Ever since 15-year-old Jordan Manners was shot and killed at C.W. Jefferys Collegiate Institute, escalated scrutiny has surrounded violence in GTA high schools. Beginning September last year, uniformed police officers were introduced to high school campuses across Toronto. Individual schools can opt out of the measure, and some have held forums with their communities before considering implementation.

“Our goal is to make our schools safe,” said police chief Bill Blair. “We recognize this can only be accomplished if we develop and maintain a respectful and trusting relationship with all our partners.”

Not all community members want police in schools. A coalition of students, teachers, and parents have formed to encourage alternative solutions.

NO COPS, the Newly Organized Coalition Opposing Police in Schools, launched in December 2008. After C.W. Jefferys and Westview Centennial rejected cops on their campuses, the group is now concentrating their efforts on Weston Collegiate Institute.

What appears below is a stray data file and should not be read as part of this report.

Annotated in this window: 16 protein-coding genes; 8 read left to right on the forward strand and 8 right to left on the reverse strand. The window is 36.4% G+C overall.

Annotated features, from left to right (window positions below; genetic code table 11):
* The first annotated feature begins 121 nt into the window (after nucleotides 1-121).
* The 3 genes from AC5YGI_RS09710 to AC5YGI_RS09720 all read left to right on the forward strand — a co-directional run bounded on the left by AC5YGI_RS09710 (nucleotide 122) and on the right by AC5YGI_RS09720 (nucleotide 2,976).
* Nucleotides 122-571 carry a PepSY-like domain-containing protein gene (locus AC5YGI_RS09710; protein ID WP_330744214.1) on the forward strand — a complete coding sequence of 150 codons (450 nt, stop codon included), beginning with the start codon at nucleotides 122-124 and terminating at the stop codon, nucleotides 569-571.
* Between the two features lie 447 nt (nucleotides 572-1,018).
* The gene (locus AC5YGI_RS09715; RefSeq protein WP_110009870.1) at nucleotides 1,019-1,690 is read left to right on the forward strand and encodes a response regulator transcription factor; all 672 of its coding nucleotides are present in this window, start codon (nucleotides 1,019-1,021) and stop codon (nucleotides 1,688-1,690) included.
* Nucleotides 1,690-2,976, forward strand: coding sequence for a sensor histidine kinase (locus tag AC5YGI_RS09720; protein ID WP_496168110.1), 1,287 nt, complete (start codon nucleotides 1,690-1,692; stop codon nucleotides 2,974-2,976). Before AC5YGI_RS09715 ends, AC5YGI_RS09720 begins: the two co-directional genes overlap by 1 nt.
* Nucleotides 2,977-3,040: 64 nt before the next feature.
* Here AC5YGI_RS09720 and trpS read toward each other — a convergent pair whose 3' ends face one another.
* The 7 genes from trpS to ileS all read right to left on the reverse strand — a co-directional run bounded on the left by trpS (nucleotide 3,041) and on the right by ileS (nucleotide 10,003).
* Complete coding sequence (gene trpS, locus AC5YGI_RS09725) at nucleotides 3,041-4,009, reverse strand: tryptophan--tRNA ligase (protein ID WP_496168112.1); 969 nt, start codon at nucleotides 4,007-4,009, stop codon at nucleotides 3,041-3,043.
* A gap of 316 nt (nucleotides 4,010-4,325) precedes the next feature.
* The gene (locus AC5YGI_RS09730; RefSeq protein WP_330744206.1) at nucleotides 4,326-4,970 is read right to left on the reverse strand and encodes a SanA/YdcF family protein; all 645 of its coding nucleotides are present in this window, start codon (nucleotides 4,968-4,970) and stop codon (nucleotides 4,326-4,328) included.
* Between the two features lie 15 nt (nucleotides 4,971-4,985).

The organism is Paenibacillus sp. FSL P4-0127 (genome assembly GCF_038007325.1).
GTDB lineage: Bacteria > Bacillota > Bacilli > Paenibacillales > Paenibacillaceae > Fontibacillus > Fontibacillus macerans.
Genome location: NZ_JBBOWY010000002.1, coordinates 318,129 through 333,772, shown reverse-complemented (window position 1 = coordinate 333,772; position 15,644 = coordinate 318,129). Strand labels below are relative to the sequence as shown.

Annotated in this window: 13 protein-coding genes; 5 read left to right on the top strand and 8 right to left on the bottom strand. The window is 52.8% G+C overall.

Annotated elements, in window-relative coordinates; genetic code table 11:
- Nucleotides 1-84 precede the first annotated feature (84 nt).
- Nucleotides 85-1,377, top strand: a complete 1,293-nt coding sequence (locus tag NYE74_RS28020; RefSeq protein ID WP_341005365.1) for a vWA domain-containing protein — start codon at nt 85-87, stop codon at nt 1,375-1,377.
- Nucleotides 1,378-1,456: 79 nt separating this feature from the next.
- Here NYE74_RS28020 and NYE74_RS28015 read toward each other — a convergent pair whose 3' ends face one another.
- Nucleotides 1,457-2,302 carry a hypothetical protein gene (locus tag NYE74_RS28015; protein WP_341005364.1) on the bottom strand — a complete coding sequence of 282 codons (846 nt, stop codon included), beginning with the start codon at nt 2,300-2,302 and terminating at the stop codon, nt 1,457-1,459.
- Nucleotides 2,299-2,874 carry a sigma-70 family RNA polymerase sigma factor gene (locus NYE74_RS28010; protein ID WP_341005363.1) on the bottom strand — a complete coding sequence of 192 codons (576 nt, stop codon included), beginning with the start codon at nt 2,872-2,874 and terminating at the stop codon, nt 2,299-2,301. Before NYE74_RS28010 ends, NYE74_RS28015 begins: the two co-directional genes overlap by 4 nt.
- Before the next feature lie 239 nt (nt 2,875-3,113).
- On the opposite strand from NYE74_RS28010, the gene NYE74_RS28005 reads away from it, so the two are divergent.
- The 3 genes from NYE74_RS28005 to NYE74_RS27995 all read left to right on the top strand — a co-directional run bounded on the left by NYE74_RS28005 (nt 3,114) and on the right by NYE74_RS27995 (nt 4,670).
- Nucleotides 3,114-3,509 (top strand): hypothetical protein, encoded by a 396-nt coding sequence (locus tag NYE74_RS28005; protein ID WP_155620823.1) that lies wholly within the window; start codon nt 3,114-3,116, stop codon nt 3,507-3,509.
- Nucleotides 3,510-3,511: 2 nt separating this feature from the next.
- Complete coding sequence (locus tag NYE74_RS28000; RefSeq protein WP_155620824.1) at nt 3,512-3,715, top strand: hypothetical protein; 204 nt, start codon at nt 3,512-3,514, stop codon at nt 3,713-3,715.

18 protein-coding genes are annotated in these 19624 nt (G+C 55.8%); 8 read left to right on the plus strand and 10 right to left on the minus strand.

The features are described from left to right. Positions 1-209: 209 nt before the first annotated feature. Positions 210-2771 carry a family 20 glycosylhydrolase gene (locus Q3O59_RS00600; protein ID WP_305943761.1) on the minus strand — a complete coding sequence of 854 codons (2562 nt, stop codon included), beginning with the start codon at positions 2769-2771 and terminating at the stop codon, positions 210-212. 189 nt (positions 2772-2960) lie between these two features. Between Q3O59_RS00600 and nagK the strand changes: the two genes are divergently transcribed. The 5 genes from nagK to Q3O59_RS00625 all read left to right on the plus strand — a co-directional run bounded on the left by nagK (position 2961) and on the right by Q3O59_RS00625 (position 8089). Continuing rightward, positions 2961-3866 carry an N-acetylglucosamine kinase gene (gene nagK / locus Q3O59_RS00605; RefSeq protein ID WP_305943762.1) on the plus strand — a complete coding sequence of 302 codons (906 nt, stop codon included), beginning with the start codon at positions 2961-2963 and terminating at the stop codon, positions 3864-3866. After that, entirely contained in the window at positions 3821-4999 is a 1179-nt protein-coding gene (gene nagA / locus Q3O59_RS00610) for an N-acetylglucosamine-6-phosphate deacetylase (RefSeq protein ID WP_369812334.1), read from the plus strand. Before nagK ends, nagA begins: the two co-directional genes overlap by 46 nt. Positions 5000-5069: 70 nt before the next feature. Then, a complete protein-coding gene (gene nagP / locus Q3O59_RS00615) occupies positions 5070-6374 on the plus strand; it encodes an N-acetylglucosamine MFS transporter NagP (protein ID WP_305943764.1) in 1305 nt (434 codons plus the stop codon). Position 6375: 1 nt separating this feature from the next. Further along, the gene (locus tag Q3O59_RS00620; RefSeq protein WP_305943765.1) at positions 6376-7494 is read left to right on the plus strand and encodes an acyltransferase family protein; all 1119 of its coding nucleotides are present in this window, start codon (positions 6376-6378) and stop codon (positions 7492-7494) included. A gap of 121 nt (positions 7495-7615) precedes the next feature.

Kabir Joshi-Vijayan, an activist and grade 10 student, has been working with NO COPS on campuses around Toronto. He is also one of the hosts for Radio Basics on CHRY 105.5, which looks at issues facing working class communities.

“I think they already know that this is not going to help safety,” said Joshi-Vijayan. “It’s being done just as another way to increase the harassment and targeting of marginalized people in the school.” He pointed out that such policies disproportionately affect youth of colour, citing teachers’ testimony from an Ontario Human Rights Commission report that up to 80 per cent of expulsion cases in Toronto are of non-white youth. Joshi-Vijayan also argued that parents’ councils often only benefit more privileged families, who are more likely to be able to participate. He favours a model that brings in more social workers, where schools are engaged with communities and students are not criminalized.

To Joshi-Vijayan, cops in Toronto high schools are not just a matter of preventing violence, but part of a wider system that keeps marginalized groups marginalized. “If there’s a kid that’s troubled, that’s maybe doing something bad in school, if you kick them out of school, that kid is right away in a situation where crime is the only alternative.”

Stay up to date. Sign up for our weekly newsletter, sent straight to your inbox:

* indicates required